# AstroFormule

### From MediaWiki

## Galaxies

### *Instrumental resolution*

Given spectra estimate instrumental resolution in AA and km/s:

where λ_{0},λ_{1} are any two subsequent wavelengths in the equidistant spectrum. This is resolution at 5100AA. In the case of galaxies, FWHM should be divided with *(1+redshift)*.

### *Surface Brightness* in g-band

where Mg_{sol} = 5.12, and m_{g} is the apparent visual (Petrosian) magnitude in g-band and R_{50} is Petrosian radius in arcseconds.

M(g)= +5.12 (+/-0.02) u-g = +1.43 (+/-0.05) g-r = +0.44 (+/-0.02) r-i = +0.11 (+/-0.02) i-z = +0.03 (+/-0.02)

Calculating Surface Brightness in mag/arcmin squared

Calculate its area in square arc minute ( A=pi*a*b for elliptical object)

Example: Omega Centauri mag 3.7 dimension 36’ -> A=3.142*36*36 = 4069.44

SB= mag+2.5*log10(A) = 12.72 mag/sq arcmin

### *Petrosian radius* *R*_{50}

where D_{L} is the luminosity distance.

### *Effective radius* *R*_{eff}

where *p*_{3} = 8 * 10^{ − 6} and *p*_{4} = 8.47

### *Inclination*

where is axes ratio (minor-to-major axis) and *t* is de Vaucouleurs morphological galaxy type.

de Vaucouleurs(t) -5 -3 -2 0 1 2 3 4 5 6 7 8 9 10 Type E E-S0 S0 S0a Sa Sab Sb Sbc Sc Scd Sd Sdm Sm Irr

For a very imprecise determination of morphological type, one could use *t* = 10 − 2 * *C*_{59}, where *C*_{59} is the concentration index.

### *Dynamical mass* from the width of HI line

where *W*_{20}[km/s] is the velocity line width measured at 20% level of the peak flux, and *i* is the inclination. Gravitational constant *g* = 4.32 * 10^{ − 9}*M**p**c*(*k**m* / *s*)^{2} / *M*_{sol}.

### *Dynamical mass* in the old fashion way

-5<type<0 ::

type>0 ::

where *K*_{V} = 5 is the constant, *g* = 4.32 * 10^{ − 9}*M**p**c*(*k**m* / *s*)^{2} / *M*_{sol} the gravitational constant, *D*_{L} luminosity distance, and *V*_{s}, *V*_{r} stellar and rotational velocity given in km/s.

### *HI mass*

where *S*_{int} is the integrated HI flux and *D* is the luminosity distance.

Or using the prescription from the RC3 catalogue:

,

where *m*_{21}^{0} is 21-cm line magnitude corrected for HI absorption and *D* is the luminosity distance. the absorption correction is: , for Hubble type and with for .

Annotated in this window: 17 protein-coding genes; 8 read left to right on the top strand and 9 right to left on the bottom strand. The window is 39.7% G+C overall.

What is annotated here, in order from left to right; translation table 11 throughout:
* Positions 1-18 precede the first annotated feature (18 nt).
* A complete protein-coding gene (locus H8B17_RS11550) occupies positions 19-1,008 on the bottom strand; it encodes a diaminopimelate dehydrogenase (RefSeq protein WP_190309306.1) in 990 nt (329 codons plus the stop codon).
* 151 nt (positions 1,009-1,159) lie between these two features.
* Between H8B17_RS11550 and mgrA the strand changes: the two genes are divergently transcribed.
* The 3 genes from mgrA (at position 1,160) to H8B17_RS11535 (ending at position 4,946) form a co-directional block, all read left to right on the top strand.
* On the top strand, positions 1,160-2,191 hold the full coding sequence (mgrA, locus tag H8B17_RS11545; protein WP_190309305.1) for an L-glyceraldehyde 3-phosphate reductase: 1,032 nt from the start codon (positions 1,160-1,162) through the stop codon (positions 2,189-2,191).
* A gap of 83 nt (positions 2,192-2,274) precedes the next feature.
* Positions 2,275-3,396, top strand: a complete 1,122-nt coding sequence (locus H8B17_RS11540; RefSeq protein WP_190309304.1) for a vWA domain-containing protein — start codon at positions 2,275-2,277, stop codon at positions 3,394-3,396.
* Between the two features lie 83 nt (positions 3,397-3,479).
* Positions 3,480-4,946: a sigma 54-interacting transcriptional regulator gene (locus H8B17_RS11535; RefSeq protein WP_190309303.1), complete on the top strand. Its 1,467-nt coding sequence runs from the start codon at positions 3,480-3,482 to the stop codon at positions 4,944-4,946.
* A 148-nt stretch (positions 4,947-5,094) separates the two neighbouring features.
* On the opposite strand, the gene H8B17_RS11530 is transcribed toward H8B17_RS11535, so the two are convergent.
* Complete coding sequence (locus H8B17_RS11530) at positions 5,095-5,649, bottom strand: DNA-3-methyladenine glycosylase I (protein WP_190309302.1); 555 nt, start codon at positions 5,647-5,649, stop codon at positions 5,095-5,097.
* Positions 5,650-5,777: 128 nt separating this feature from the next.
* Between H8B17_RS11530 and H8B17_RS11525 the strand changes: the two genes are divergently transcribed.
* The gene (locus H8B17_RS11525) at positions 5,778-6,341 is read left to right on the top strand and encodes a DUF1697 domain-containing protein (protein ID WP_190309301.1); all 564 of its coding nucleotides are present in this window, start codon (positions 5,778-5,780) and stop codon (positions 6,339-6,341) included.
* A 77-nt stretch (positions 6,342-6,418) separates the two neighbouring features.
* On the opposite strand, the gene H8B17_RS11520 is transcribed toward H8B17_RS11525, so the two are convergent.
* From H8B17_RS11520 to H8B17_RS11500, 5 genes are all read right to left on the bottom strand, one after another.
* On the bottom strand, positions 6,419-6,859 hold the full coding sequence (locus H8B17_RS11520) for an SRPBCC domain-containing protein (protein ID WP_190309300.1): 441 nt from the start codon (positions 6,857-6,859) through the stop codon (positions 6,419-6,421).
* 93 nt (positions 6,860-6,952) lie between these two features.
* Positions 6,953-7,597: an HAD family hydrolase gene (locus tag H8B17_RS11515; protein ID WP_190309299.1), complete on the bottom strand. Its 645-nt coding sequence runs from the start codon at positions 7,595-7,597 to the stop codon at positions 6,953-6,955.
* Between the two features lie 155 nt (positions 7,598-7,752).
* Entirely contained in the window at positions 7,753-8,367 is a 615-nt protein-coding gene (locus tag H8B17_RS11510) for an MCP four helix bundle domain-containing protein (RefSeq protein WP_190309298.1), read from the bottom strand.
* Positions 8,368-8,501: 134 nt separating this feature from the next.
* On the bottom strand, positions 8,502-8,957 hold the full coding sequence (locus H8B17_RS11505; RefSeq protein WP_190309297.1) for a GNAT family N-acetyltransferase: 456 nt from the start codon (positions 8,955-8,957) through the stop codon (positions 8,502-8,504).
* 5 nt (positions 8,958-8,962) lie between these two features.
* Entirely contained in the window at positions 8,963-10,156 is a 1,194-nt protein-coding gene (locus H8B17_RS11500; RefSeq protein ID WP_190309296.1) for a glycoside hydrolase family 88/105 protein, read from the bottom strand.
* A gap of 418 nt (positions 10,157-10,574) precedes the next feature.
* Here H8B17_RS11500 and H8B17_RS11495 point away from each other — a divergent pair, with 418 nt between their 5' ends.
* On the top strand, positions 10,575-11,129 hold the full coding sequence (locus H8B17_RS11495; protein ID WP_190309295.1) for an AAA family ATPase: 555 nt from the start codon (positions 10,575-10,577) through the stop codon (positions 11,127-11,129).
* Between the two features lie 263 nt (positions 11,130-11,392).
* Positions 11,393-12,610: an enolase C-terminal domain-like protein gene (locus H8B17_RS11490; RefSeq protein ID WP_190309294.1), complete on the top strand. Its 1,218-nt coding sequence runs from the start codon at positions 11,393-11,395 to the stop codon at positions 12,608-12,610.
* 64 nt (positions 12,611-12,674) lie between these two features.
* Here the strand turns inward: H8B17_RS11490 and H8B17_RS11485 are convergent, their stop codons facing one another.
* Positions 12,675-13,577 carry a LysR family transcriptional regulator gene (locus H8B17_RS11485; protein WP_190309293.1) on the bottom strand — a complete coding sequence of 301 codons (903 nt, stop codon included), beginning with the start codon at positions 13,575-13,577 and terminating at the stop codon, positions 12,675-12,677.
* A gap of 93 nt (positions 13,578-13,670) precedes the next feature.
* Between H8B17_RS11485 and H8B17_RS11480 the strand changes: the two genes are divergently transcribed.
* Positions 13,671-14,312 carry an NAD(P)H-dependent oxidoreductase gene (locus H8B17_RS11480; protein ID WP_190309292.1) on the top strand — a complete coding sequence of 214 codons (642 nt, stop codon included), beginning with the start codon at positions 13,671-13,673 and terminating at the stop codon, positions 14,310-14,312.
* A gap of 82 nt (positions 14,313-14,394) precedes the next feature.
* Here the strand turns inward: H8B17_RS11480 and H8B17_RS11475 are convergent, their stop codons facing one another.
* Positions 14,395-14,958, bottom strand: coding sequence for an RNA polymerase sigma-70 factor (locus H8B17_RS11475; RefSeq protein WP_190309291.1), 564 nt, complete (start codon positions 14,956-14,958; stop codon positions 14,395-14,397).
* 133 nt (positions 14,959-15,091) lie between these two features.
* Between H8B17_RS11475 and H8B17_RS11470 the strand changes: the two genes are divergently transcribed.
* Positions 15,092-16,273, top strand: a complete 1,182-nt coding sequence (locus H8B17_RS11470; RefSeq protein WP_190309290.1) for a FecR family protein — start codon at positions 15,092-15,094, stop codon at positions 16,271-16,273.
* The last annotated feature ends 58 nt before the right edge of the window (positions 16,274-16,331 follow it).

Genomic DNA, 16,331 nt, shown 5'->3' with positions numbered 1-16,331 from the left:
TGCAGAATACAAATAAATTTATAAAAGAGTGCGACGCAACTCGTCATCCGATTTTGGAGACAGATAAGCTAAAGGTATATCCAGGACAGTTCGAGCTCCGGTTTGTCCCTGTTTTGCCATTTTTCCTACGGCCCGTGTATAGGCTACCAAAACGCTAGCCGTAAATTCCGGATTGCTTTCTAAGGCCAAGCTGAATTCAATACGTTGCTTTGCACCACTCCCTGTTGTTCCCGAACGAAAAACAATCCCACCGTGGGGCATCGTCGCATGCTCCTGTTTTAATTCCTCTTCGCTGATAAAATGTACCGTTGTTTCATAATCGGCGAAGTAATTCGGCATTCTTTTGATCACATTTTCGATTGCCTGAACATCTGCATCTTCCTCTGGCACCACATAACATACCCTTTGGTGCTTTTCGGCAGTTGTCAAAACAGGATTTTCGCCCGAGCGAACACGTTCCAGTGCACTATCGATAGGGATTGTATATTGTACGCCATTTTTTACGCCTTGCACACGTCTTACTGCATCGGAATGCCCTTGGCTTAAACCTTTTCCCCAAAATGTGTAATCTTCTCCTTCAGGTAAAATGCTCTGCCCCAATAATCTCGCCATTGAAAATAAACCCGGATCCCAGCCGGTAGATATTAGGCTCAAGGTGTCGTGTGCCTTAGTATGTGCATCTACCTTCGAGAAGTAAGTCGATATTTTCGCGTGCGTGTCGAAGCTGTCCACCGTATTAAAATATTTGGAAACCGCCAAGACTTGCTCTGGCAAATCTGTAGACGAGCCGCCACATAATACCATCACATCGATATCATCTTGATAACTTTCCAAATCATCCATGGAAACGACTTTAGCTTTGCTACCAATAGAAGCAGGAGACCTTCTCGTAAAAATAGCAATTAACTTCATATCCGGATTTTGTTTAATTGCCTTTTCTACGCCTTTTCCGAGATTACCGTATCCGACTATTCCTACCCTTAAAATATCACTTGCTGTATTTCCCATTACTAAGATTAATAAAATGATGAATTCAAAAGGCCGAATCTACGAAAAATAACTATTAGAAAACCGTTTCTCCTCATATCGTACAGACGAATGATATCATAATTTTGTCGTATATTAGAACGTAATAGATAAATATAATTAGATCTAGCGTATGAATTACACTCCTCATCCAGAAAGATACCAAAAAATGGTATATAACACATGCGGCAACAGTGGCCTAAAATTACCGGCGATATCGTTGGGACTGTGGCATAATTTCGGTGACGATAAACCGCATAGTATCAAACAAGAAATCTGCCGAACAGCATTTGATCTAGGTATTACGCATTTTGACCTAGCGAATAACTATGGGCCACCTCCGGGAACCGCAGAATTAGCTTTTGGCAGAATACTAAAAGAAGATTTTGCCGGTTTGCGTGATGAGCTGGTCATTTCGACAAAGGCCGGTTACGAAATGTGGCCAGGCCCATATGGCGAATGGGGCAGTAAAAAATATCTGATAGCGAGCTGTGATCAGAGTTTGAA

### *True b/a ratio*

where *b/a* is the apparent minor-to-major axes ratio and *i* the inclination.

### *Luminosity* in g-band

where *M**g*_{sol} = 5.12, *m*_{g} the apparent visual magnitude and *D*_{L} the luminosity distance.

### *Gas fraction*

where M_{HI} is the HI mass and M_{*} is the stellar mass. The factor of 1.4 corrects for the mass in helium. The molecular gas component is neglected here (it is small in low-mass, LSB galaxies).

### *Luminosity distance*

- Knowing recession (systemic) velocity corrected to the centroid of the Local Group and for infall of the Local Group towards Virgo cluster, one may obtain luminosity distance using formula:

- The classical IAU correction (Koribalski et al. 2004) for infall of the Local Group towards Virgo:

where *v*_{sys} is the radial velocity (cz in km/s) already corrected to the centroid of the Local Group.

**IF DATA ARE TAKEN FROM HYPERLEDA DATABASE:**

Having measured heliocentric radial velocity (*v*) as a weighted mean of optical and radio measurements *vopt* or *vrad*, respectively, one may calculate the velocity corrected to the centroid of the Local Group (denoted as *vlg* in the Hyperleda database):

where (*l*,*b*) are Galactic coordinates, and could be obtained from equatorial using IDL routine **glactc**.

The velocity corrected for infall of the Local Group towards Virgo is noted *vvir* in the Hyperleda DB and here it is:

where 208km/s is the infall velocity of the Local Group (according to Theureau et al. 1998 and Terry et al. 2002) and θ is the angular distance between the observed direction *s**g**l*,*s**g**b* in supergalactic coordinates and the direction of the center of the Virgo cluster (sglo = 104 deg,sgbo = −2 deg):